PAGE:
Driving safety and types of distractions
This research study will examine the role of in vehicle cell phone use and drivers safety by simulation. Since cell phones have been inventions, they have and are becoming very popular, which cause the growth of wireless phones dangerous. In today’s society, many people use cell phones while driving. However, when using a cell phone while driving does it have an impact on drivers’ safety? Today, many people use cell phones between 1 and 3 times per day while driving, and don’t recognize the risk of harming themselves, their occupants, and the public. Whether they are texting, talking, and dialing on the cell phone, it allows many safety hazards to occur. Additionally, using cell phones while operating a vehicle the risk of loss attention, crashes, near crashes, and some form of aggression against other drivers are increased. 1. Does in vehicle cell phone use have an impact on driver’s safety? Many people communicate by cell phones on a daily basis. But they don’t know or understand how this will impact their safety. Driver distractions are becoming a significant problem in motor vehicle collisions. As stated by Cramer, Mayer, and Ryan using a cell phone while driving is hazardous and it magnifies their risk of having a collision, which multiplies the risk of fatalities (2007). Since people do not understand the risk of in vehicle cell phone use, I came up with this research question. Additionally, I wanted to found out how a driver’s safety is impacted by cell phone use. 2. Alternative hypothesis: As measured by simulation, there is a relationship between in vehicle cell phone us and driver's safety. Null hypothesis: There will be no relationship between in vehicle cell phone use and driver's safety, as measured by simulation. 3. The participant chosen for this study are 30 young adults (ages 18 to 25) with the average age being 20, and 30 older adults (ages 30 to 55) with the average age being 40. The participants are from 5 different universities and colleges from 3 different states. These participants were chosen because they all use cell phones while driving to school and on school property. With the young adults, from teenage years to middle age years, the fatality rates continue to increase and they have less driving experience. While with the older adults, they have more driving experience and the risk are lower. The inclusions are age, ethnic, gender, good vision, cell phone, experience, and drivers’ license (Strayer & Drews, 2004). The exclusions are good health, bad health and no driver license. I believe that samples should be diverse because often studies only target specific diverse groups. When only certain groups are studied, then the researcher cannot assess the behaviors of other groups in the population. Some diverse populations include women, low income individuals, gays and lesbians, African American, Latinos, and so on. 4. The sampling technique used for this study will be simple random sampling. This sampling technique was chosen because it is probability and every individual within the population has a chance of being included in the study. The sample will generalize the population where the sample was chosen from. For example, the population was 100 but I chose 60 to participant in the study. 5. For this study, the independent variable is impact on driver safety. While the dependent variable is the scores measure on cell phone use while driving. 6. The operational definition for driver’s safety is to see how the participants score on driving simulator. The operational definition for cell phone use is when drivers’ have accomplished visual, manual, and talking on a, hands free and hand held cell phone. However, the participants will not be actually holding a cell phone in his/her hand. people looking manual and even talking on the cell phone 7. Each variable will be measured using a...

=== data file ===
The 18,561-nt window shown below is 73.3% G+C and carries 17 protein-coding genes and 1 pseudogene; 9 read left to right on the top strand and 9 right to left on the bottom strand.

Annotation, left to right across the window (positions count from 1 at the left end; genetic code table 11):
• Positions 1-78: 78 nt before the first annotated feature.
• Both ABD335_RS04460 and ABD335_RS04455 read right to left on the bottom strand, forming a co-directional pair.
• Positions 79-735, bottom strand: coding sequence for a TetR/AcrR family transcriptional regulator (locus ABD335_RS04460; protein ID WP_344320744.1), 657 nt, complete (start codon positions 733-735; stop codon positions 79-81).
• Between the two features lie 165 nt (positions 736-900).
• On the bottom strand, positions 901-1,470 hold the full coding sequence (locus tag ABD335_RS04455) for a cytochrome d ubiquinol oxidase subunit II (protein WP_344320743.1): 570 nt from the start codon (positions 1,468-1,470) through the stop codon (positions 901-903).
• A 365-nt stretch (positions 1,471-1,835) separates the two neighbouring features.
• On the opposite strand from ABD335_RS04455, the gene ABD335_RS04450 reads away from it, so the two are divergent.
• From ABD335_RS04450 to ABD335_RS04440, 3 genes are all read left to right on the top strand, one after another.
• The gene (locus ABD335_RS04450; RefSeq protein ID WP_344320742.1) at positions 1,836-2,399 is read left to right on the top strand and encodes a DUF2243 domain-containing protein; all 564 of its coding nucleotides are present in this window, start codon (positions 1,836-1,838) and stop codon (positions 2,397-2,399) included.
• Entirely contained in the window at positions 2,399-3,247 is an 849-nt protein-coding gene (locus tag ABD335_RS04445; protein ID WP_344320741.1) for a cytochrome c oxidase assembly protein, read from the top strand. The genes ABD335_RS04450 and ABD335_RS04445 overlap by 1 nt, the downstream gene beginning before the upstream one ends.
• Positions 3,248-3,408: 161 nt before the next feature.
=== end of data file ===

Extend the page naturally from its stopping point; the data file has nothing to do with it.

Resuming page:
References: Cramer, Sheryl, M.D., M.P.H., Mayer, J., PhD. & Ryan S., PhD. (2007). College students use cell phones while driving more frequently than found in government study. Journal of American College Health, 562), 18-4. Retrieved from http://search.proquest.com/docview/213071378?accountid=34899
Shaughnessy, J. (2008). Research Methods In Psychology [VitalSource bookshelf version]. Retrieved from http://digitalbookshelf.argosy.edu/books/007-7376463/id/B-2
Strayer, D.L., & Drews, F.A. (2004). Profiles in driver distraction: Effect of cell phone conversations on younger and older drivers. Human Factors, 46(4), 640-649. Retrieved
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